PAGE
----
Baylor Campus Kitchen Volunteer Speaks at D.C. Conference
- Baylor Campus Kitchen leaders Nathania Santoso (left) and Madison Stewart (right) meet with a summer staffer for Sen. Ted Cruz to discuss food insecurity and spread awareness of the work their organization does to combat it.
- Baylor senior Madison Stewart gives a presentation on community gardening at the 2017 Campus Kitchens Project Boot Camp.
- Baylor football players and staff members volunteered their time to help plant and harvest fresh vegetables from the Baylor community garden in January. (Baylor University)
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WASHINGTON, D.C. (Aug. 17, 2017) – Of the more than 60 universities with a Campus Kitchen, Baylor University was one of only two schools asked to lead a workshop at the 2017 Campus Kitchens Project (CKP) Boot Camp last week in Washington, D.C.
CKP is a national nonprofit dedicated to empowering students to fight hunger in their communities while reducing food waste on their campuses. The annual CKP Boot Camp provides three days of intensive training to leaders of established Campus Kitchens and to schools considering starting their own.
Madison Stewart, a senior environmental science major and manager of Baylor’s community garden, led two workshops on community gardening for the boot camp. She addressed common problems with maintaining a garden and reassured other volunteers that a garden can thrive on any campus, regardless of climate.
“The Baylor community garden is one of the largest and most developed ones out of all the Campus Kitchen Projects, so a lot of people were very receptive to what I was saying,” Stewart said.
Baylor’s Campus Kitchen began in 2008, but the Community Garden was not opened until three years later. The garden’s maintenance is a collaborative effort between Campus Kitchen, graduate students, nutrition and environmental science classes, student-athletes and nearly 100 other yearly volunteers.
While in D.C., Stewart was invited to Capitol Hill along with one of Baylor’s kitchen managers, senior Nathania Santoso. They met with summer staffers for Rep. Bill Flores and Sen. Ted Cruz to discuss food insecurity and spread awareness of the work CKP does to combat it.
Baylor’s Campus Kitchen is run exclusively by student volunteers who lead weekly shifts to combine unused food recovered from dining halls with fresh produce from the garden. The volunteers then deliver finished meals to local nonprofits, including the Salvation Army, the Mission Waco youth center, the Cove and the Waco Family Abuse Center.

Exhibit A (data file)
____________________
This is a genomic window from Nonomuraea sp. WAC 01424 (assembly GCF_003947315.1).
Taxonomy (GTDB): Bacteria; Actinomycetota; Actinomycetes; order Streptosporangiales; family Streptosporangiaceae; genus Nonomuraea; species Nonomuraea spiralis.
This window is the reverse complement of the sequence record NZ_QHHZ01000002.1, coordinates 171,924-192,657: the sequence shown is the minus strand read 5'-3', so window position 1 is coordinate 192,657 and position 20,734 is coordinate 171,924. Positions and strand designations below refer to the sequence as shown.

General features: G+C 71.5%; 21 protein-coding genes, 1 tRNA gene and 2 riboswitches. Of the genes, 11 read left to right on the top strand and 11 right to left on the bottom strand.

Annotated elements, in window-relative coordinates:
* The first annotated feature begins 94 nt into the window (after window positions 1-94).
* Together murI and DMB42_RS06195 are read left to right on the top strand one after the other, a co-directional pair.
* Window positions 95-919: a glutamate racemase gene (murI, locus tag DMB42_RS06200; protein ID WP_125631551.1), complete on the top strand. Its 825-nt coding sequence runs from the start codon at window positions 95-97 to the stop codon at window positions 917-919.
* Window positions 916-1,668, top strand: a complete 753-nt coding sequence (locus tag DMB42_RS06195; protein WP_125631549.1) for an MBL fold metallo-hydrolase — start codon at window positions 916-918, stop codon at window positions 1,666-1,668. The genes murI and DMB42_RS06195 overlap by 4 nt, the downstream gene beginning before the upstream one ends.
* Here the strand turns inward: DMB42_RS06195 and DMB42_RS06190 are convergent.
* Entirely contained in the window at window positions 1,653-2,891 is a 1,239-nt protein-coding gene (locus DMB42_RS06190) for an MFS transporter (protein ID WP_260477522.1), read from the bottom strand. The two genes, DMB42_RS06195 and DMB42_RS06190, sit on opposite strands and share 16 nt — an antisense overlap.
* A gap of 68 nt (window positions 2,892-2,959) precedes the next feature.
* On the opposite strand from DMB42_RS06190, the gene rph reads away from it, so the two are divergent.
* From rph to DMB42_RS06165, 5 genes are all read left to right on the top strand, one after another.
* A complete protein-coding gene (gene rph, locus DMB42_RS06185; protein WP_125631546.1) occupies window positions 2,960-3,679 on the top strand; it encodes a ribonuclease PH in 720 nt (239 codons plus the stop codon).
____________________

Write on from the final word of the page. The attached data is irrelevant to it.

Stewart said she learned valuable tips from other Campus Kitchens at the boot camp about increasing social media presence and strengthening relationships with volunteers that she plans to discuss with the other members of Baylor’s CKP executive team.
“One of my favorite quotes from the conference was, ‘Food does not end hunger.’ People will still be hungry the next day if all we have is a temporary solution,” Stewart said.
Baylor’s Campus Kitchen won the “Going beyond the Meal” award in 2016 for providing long-lasting solutions to the hunger cycle. The organization provides regular cooking demonstrations at the Waco farmer’s market and hosts events like “Roots Day” to educate the Waco community on nutrition.
Baylor senior Rebecca Peirce, director of Baylor’s CKP, said she hopes to continue forming partnerships with local restaurants and nonprofits to increase the organization’s community involvement.
Last year, the kitchen formed a partnership with Panera Bread to recover unsold bread and pastries from their restaurant every day.
“Food insecurity is something you might not think is present in your community, but it’s a prevalent problem all over the world,” Pierce said. “You shouldn’t have to worry about where your next meal is coming from. There’s enough food in the world to feed everyone; it’s a problem of learning how to distribute that food and get it to the people who need it.”
by Kassidy Woytek , student newswriter, (254) 710-6805
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Baylor University is a private Christian University and a nationally ranked research institution. The University provides a vibrant campus community for more than 16,000 students by blending interdisciplinary research with an international reputation for educational excellence and a faculty commitment to teaching and scholarship. Chartered in 1845 by the Republic of Texas through the efforts of Baptist pioneers, Baylor is the oldest continually operating University in Texas. Located in Waco, Baylor welcomes students from all 50 states and more than 80 countries to study a broad range of degrees among its 12 nationally recognized academic divisions.